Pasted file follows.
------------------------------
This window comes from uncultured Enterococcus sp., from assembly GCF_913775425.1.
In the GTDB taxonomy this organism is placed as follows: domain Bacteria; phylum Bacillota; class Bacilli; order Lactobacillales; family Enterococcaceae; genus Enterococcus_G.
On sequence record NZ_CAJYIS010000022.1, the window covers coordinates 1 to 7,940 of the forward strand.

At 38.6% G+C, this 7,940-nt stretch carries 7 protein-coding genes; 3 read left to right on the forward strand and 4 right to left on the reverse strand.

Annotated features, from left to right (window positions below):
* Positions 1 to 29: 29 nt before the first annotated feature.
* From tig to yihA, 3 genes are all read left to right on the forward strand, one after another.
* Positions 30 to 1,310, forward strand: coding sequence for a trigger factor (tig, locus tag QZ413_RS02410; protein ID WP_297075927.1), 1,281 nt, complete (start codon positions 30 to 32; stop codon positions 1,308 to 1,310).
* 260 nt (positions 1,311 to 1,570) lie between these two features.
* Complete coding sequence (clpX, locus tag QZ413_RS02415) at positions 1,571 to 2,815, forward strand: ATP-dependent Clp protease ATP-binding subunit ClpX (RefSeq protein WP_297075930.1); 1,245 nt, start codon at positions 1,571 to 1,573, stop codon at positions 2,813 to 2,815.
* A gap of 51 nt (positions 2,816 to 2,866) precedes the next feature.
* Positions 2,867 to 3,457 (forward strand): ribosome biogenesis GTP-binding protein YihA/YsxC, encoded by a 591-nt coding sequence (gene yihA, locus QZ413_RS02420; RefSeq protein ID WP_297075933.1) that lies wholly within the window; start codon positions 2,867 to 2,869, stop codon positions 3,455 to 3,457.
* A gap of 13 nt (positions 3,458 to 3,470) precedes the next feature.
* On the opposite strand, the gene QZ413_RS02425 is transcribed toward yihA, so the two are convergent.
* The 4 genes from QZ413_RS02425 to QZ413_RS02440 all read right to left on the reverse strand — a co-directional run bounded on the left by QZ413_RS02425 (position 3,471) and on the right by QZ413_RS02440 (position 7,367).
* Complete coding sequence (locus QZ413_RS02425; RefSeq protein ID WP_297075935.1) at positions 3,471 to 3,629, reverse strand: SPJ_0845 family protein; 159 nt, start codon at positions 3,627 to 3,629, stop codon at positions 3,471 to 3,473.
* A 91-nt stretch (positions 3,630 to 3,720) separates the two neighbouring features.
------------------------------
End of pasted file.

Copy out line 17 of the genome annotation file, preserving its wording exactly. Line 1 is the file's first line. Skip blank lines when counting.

* A 91-nt stretch (positions 3,630 to 3,720) separates the two neighbouring features.